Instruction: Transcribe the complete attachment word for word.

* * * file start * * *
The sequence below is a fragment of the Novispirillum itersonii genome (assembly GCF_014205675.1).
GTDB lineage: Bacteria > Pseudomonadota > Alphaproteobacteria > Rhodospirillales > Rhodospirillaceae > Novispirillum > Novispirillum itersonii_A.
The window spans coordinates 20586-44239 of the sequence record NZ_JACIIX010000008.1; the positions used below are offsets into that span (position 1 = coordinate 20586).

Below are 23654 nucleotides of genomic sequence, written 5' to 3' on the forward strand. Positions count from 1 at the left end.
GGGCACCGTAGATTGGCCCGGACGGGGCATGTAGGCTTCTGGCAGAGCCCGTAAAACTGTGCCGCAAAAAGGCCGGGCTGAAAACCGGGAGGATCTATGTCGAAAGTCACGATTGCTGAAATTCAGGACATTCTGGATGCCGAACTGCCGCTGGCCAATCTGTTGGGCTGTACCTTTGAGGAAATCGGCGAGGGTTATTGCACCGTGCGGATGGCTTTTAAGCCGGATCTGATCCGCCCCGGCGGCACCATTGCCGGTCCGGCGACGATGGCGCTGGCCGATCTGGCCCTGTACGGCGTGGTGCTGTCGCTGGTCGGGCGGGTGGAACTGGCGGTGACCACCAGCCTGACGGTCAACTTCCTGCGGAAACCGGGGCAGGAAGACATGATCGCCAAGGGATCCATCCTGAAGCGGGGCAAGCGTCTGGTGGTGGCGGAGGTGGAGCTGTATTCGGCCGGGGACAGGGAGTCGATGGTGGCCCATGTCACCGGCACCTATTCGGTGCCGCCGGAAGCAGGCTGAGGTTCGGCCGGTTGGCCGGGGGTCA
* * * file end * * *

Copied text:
The sequence below is a fragment of the Novispirillum itersonii genome (assembly GCF_014205675.1).
GTDB lineage: Bacteria > Pseudomonadota > Alphaproteobacteria > Rhodospirillales > Rhodospirillaceae > Novispirillum > Novispirillum itersonii_A.
The window spans coordinates 20586-44239 of the sequence record NZ_JACIIX010000008.1; the positions used below are offsets into that span (position 1 = coordinate 20586).

Below are 23654 nucleotides of genomic sequence, written 5' to 3' on the forward strand. Positions count from 1 at the left end.
GGGCACCGTAGATTGGCCCGGACGGGGCATGTAGGCTTCTGGCAGAGCCCGTAAAACTGTGCCGCAAAAAGGCCGGGCTGAAAACCGGGAGGATCTATGTCGAAAGTCACGATTGCTGAAATTCAGGACATTCTGGATGCCGAACTGCCGCTGGCCAATCTGTTGGGCTGTACCTTTGAGGAAATCGGCGAGGGTTATTGCACCGTGCGGATGGCTTTTAAGCCGGATCTGATCCGCCCCGGCGGCACCATTGCCGGTCCGGCGACGATGGCGCTGGCCGATCTGGCCCTGTACGGCGTGGTGCTGTCGCTGGTCGGGCGGGTGGAACTGGCGGTGACCACCAGCCTGACGGTCAACTTCCTGCGGAAACCGGGGCAGGAAGACATGATCGCCAAGGGATCCATCCTGAAGCGGGGCAAGCGTCTGGTGGTGGCGGAGGTGGAGCTGTATTCGGCCGGGGACAGGGAGTCGATGGTGGCCCATGTCACCGGCACCTATTCGGTGCCGCCGGAAGCAGGCTGAGGTTCGGCCGGTTGGCCGGGGGTCA